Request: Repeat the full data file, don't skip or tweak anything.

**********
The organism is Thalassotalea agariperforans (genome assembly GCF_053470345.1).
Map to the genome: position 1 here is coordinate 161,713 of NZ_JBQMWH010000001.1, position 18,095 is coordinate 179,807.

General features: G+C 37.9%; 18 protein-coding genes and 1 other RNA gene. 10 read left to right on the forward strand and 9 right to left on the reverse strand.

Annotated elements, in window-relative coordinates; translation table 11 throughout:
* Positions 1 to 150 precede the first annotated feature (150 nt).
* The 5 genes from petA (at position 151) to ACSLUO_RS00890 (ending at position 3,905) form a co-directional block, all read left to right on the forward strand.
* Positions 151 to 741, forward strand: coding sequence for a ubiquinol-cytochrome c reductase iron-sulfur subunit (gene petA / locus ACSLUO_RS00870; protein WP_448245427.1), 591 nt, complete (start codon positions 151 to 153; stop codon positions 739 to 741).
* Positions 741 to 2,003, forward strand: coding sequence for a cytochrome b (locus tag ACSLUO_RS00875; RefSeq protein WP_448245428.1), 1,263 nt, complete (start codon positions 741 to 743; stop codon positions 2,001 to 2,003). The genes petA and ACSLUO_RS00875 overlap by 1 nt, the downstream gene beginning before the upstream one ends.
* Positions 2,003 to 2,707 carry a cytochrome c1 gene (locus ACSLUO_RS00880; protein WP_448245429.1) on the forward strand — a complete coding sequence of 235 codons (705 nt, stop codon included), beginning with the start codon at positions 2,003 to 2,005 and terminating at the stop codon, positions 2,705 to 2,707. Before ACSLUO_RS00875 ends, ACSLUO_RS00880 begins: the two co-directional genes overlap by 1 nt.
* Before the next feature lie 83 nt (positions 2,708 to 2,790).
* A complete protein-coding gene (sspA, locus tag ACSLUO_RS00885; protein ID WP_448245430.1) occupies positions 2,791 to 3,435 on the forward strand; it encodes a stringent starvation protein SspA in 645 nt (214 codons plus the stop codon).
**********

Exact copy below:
The organism is Thalassotalea agariperforans (genome assembly GCF_053470345.1).
Map to the genome: position 1 here is coordinate 161,713 of NZ_JBQMWH010000001.1, position 18,095 is coordinate 179,807.

General features: G+C 37.9%; 18 protein-coding genes and 1 other RNA gene. 10 read left to right on the forward strand and 9 right to left on the reverse strand.

Annotated elements, in window-relative coordinates; translation table 11 throughout:
* Positions 1 to 150 precede the first annotated feature (150 nt).
* The 5 genes from petA (at position 151) to ACSLUO_RS00890 (ending at position 3,905) form a co-directional block, all read left to right on the forward strand.
* Positions 151 to 741, forward strand: coding sequence for a ubiquinol-cytochrome c reductase iron-sulfur subunit (gene petA / locus ACSLUO_RS00870; protein WP_448245427.1), 591 nt, complete (start codon positions 151 to 153; stop codon positions 739 to 741).
* Positions 741 to 2,003, forward strand: coding sequence for a cytochrome b (locus tag ACSLUO_RS00875; RefSeq protein WP_448245428.1), 1,263 nt, complete (start codon positions 741 to 743; stop codon positions 2,001 to 2,003). The genes petA and ACSLUO_RS00875 overlap by 1 nt, the downstream gene beginning before the upstream one ends.
* Positions 2,003 to 2,707 carry a cytochrome c1 gene (locus ACSLUO_RS00880; protein WP_448245429.1) on the forward strand — a complete coding sequence of 235 codons (705 nt, stop codon included), beginning with the start codon at positions 2,003 to 2,005 and terminating at the stop codon, positions 2,705 to 2,707. Before ACSLUO_RS00875 ends, ACSLUO_RS00880 begins: the two co-directional genes overlap by 1 nt.
* Before the next feature lie 83 nt (positions 2,708 to 2,790).
* A complete protein-coding gene (sspA, locus tag ACSLUO_RS00885; protein ID WP_448245430.1) occupies positions 2,791 to 3,435 on the forward strand; it encodes a stringent starvation protein SspA in 645 nt (214 codons plus the stop codon).